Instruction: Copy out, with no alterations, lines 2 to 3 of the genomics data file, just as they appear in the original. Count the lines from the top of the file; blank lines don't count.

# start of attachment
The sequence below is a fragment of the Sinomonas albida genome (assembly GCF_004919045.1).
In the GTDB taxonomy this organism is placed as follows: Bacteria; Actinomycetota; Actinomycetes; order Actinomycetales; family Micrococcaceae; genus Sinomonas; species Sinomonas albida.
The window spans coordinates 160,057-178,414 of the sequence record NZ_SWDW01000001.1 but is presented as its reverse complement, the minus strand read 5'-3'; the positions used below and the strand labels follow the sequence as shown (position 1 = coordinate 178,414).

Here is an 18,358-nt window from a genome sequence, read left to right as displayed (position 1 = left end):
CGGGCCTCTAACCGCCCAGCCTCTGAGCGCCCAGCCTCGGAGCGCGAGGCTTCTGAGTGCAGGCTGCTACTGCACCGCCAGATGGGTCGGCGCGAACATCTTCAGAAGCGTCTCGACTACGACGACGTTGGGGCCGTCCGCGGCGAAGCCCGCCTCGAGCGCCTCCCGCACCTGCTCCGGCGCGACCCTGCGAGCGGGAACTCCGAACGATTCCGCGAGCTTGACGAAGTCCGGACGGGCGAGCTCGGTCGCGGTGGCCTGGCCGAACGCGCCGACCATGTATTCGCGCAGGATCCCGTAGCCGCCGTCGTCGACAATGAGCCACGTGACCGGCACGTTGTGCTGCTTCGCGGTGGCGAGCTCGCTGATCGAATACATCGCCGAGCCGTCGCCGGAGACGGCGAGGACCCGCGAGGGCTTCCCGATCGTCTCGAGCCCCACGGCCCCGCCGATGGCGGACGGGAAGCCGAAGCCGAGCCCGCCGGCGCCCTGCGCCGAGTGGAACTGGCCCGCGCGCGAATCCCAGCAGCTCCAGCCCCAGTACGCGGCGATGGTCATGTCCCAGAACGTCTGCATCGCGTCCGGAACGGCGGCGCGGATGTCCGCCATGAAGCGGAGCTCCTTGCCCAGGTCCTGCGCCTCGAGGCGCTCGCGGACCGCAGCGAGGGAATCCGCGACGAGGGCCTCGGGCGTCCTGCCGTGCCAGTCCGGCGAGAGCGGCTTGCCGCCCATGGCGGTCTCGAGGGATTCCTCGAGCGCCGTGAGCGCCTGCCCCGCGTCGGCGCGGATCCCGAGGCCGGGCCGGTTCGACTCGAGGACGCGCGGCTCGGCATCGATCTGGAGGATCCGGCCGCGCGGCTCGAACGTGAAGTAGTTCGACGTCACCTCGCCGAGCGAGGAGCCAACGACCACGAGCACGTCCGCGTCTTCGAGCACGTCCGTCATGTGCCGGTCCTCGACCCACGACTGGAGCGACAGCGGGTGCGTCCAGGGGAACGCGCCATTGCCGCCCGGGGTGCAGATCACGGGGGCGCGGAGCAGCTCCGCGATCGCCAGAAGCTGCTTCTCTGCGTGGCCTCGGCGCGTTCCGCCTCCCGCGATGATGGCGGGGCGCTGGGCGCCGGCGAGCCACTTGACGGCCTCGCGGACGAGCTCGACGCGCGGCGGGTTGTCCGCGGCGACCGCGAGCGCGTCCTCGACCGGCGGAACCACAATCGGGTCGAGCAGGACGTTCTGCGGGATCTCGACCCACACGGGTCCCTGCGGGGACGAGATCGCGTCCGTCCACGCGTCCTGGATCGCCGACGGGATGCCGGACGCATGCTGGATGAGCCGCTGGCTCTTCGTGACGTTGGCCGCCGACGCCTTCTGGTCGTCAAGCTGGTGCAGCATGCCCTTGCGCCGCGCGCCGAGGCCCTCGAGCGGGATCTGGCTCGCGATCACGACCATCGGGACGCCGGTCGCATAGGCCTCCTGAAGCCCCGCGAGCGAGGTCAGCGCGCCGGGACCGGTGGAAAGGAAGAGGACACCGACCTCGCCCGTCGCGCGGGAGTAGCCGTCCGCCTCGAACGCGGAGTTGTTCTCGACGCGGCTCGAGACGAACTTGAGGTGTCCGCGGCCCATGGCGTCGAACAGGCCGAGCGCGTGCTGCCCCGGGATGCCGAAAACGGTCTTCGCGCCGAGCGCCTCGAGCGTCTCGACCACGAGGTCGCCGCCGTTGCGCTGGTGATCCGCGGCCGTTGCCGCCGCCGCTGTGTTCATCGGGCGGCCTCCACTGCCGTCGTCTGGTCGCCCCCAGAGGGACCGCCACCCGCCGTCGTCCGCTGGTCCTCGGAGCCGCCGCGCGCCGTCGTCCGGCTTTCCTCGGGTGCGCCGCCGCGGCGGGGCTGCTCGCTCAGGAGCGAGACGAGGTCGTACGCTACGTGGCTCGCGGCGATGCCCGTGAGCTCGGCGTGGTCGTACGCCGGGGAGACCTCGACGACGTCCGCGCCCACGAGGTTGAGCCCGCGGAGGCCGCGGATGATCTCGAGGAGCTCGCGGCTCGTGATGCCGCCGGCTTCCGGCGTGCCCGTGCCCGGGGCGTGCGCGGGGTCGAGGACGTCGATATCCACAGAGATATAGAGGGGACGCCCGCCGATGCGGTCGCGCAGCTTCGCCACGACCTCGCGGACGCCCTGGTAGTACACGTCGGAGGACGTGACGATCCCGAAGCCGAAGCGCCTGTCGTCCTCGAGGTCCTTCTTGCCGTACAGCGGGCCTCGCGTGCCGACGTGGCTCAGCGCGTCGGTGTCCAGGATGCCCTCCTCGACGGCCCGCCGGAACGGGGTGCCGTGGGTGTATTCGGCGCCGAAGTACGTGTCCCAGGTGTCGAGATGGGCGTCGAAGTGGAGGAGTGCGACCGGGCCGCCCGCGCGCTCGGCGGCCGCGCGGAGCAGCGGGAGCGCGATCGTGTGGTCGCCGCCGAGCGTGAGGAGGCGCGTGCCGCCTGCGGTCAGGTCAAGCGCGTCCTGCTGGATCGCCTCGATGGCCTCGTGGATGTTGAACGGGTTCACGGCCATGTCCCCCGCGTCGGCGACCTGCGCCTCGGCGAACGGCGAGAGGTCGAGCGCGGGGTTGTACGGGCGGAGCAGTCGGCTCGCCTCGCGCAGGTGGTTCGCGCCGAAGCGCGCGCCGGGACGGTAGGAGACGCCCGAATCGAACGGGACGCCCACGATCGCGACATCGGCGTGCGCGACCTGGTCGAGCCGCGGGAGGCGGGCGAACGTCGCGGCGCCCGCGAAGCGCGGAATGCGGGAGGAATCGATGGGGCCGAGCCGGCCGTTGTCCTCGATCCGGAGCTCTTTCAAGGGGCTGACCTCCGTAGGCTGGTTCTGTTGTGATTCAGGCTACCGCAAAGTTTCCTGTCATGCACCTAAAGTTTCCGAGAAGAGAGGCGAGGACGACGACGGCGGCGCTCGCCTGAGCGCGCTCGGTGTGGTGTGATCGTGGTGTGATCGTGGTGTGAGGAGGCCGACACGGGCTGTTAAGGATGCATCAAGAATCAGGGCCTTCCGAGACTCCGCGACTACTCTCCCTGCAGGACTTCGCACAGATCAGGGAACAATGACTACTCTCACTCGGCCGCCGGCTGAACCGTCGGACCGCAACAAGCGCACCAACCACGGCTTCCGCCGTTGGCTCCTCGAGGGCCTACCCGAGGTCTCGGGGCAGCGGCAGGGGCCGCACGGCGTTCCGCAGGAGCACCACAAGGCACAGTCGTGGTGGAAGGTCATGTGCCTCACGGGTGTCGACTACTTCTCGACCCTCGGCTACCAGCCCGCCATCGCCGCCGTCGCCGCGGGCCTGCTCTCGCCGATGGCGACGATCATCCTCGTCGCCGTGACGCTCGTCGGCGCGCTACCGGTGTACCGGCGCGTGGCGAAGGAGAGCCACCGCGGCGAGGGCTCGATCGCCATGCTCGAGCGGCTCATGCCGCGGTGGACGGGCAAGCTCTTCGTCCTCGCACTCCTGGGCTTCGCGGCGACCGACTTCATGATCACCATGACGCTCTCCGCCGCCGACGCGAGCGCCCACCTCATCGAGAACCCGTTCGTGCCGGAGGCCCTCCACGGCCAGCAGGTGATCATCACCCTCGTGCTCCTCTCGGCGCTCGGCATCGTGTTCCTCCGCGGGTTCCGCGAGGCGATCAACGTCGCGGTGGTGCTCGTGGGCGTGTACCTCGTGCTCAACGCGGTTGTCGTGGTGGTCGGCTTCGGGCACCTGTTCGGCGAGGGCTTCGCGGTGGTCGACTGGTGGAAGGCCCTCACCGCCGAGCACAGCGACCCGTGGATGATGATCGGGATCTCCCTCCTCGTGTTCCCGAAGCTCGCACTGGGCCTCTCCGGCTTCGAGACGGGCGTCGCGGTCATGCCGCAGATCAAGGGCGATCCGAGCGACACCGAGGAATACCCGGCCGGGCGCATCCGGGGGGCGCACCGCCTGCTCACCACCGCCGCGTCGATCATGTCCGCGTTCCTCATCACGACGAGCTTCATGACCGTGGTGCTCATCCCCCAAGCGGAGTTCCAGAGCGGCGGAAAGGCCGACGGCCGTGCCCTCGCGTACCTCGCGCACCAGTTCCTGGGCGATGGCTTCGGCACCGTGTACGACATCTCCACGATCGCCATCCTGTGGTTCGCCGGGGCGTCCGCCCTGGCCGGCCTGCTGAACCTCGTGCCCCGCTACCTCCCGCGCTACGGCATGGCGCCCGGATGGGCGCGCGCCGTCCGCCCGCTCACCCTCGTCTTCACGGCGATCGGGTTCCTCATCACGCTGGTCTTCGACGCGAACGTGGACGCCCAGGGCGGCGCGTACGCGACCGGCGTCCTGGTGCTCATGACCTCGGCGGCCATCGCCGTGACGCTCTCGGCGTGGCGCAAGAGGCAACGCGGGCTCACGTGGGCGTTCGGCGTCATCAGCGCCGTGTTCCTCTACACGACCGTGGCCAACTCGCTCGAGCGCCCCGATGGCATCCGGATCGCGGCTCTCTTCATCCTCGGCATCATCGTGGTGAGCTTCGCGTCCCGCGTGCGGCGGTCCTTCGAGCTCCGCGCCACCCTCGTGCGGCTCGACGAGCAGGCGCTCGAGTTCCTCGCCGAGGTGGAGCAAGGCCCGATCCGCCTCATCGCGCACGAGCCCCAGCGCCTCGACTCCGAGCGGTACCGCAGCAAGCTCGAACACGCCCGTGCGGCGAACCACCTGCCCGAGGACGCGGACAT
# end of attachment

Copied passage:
In the GTDB taxonomy this organism is placed as follows: Bacteria; Actinomycetota; Actinomycetes; order Actinomycetales; family Micrococcaceae; genus Sinomonas; species Sinomonas albida.
The window spans coordinates 160,057-178,414 of the sequence record NZ_SWDW01000001.1 but is presented as its reverse complement, the minus strand read 5'-3'; the positions used below and the strand labels follow the sequence as shown (position 1 = coordinate 178,414).